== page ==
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Re: [John Muir Trail] Re: Clouds Rest junction

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  • Bill Heiser
    Taking the pack with you seems prudent since there are reports of bears grabbing packs and running off with them. That leaves me wondering, though ... how can
    Message 1 of 37 , May 20, 2013
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      Taking the pack with you seems prudent since there are reports of bears grabbing packs and running off with them.  That leaves me wondering, though ... how can one safely store their pack even in camp in the Yosemite backcountry, not to mention leaving it at a trail junction?  The obvious answer would be "never leave it unattended".  So that would mean carrying it with you when you leave your campsite to get water, dig a cathole, etc.  Seriously?  The obvious answer would be to make sure someone stays in camp to watch the pack(s).  But what about at night while you're sleeping?  The advice is also to not bring it into the tent, so ... seems like a no-win situation.

      I'm curious what others do to mitigate this risk ... obviously a bear stealing a pack would be bring the trip to a screeching halt ...



      Robert wrote:
       

      It is an easy backtrack from Clouds Rest Jct to the Jct for Half Dome. I wouldn't put my pack inside your tent as that area is well known for bears, ( I have seen them in that area twice now ), and they like to sniff packs occasionally. I have also seen the remnants of two packs that someone left behind at the Half Dome Jct as well, so I wouldn't advise that either. Your bear canisters will be fine back at camp, IMO. Set up your tent, mattress, sleeping bag and your bear can at camp and take your now MUCH lighter pack with you to Half Dome.

      --- In johnmuirtrail@yahoogroups.com, "kblovold" <kblovold@...> wrote:
      >
      >
      > We are planning on hiking half dome after spending our first night at Clouds Rest Junction. Our plan is to head up early in the morning and to leave our tent setup with our backpacks inside until we return from half dome mid day. What do we do with our bear canisters while we are at half dome? Can we assume that our belongings are safe to leave while we are away?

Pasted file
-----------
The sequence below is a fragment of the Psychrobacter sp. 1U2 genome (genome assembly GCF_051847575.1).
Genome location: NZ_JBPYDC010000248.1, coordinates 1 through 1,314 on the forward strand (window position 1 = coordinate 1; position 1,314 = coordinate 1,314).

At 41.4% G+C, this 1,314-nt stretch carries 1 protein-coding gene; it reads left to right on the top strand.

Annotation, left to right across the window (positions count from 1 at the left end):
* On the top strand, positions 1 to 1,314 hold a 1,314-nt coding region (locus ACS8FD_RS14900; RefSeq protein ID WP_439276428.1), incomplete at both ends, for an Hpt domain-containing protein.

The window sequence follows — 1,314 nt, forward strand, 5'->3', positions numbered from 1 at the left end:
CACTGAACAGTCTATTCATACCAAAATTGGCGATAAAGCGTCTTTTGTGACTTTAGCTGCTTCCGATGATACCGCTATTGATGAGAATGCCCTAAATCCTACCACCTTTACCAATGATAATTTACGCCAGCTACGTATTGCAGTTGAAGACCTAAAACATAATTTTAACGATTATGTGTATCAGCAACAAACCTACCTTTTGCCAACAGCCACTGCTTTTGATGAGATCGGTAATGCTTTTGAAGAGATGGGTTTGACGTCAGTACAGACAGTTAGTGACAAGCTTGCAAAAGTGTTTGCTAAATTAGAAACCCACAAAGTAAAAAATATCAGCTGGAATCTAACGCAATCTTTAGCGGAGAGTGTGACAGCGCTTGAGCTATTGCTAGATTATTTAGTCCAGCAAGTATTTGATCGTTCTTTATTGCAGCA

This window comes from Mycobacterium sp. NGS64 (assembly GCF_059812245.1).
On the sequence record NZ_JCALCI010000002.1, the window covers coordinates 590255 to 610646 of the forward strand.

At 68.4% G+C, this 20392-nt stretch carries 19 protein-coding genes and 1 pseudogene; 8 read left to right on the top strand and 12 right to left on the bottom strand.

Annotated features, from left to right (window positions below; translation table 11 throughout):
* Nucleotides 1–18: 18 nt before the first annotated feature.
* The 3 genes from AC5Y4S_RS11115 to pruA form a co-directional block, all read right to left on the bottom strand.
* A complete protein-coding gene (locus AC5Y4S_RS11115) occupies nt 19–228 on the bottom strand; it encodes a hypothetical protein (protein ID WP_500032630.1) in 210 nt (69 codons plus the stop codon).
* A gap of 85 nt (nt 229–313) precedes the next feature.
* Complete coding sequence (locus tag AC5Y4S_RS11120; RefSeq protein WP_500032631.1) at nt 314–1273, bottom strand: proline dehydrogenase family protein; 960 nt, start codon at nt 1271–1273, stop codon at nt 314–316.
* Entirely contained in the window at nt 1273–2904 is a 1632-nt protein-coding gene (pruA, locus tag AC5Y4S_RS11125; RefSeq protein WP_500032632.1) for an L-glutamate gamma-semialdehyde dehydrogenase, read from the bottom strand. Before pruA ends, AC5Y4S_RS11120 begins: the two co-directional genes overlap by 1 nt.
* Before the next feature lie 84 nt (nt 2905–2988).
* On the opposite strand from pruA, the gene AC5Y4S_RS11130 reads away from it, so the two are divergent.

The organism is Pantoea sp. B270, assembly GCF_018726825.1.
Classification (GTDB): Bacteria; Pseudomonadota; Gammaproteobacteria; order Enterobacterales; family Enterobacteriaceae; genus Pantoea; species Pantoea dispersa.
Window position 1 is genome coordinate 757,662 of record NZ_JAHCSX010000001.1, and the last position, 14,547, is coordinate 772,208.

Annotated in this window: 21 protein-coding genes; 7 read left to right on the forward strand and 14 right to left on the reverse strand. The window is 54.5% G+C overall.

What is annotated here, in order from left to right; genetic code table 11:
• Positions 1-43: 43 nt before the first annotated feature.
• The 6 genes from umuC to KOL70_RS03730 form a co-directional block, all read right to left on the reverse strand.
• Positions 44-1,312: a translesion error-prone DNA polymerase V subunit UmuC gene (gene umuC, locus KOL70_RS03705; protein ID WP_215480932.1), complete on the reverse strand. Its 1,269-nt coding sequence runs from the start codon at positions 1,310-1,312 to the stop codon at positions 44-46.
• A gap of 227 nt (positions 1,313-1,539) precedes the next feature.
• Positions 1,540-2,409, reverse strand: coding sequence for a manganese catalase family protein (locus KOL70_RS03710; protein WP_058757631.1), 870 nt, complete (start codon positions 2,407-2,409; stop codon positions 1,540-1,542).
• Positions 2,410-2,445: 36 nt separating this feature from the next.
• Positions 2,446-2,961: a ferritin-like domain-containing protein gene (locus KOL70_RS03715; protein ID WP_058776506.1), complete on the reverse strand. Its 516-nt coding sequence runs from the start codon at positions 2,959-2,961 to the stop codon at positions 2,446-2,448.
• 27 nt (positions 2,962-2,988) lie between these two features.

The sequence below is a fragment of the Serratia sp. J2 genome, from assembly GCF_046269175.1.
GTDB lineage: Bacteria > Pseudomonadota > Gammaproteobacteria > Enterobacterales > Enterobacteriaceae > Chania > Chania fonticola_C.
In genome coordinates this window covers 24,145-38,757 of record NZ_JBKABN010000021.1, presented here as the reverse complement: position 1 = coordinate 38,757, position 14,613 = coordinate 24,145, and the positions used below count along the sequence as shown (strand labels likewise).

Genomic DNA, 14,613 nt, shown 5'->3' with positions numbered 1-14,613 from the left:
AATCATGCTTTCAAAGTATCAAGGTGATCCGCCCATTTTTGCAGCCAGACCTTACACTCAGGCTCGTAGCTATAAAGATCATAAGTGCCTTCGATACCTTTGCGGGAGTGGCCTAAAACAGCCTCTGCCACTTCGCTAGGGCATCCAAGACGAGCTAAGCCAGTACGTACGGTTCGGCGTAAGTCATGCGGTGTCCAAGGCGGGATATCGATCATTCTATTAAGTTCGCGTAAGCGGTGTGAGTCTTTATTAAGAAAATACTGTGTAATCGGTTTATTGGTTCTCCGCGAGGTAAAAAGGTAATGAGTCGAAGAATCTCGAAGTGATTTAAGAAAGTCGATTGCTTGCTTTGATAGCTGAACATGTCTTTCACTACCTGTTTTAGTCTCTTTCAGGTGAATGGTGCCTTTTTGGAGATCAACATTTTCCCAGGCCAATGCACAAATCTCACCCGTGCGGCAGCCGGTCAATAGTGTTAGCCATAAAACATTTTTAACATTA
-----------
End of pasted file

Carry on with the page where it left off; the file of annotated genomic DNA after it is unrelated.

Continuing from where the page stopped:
>

    • Bill Cathey
      I was using my boots as part of my pillow system this past week when a porcupine chewed on my pack. Maybe I should be glad it got to my pack first ;o) Although
      Message 37 of 37 , May 26, 2013
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        I was using my boots as part of my pillow system this past week when a porcupine chewed on my pack. Maybe I should be glad it got to my pack first ;o)

        Although I'd love to see a porcupine. They're really cool animals.

        bill

        On May 22, 2013, at 10:06 AM, Dittli-Goethals <johndittli@...> wrote:

         

        My ski poles still have nibble marks on the handles from some rodent somewhere. I think they will only go after the grips, so if supporting a tent, they might have a hard time shinnying up the shaft. As well over the years among many other minor gnawings: I've had a ball cap eaten (they left the plastic bill), a washed and drying bandana chewed, boots gnawed by a Porcupine (fortunately I was using them as a pillow at the time, an exciting awakening!), and my favorite; my bivy sack with sleeping bag, pulled ~100' from camp and partially down a Marmot hole.


        JD
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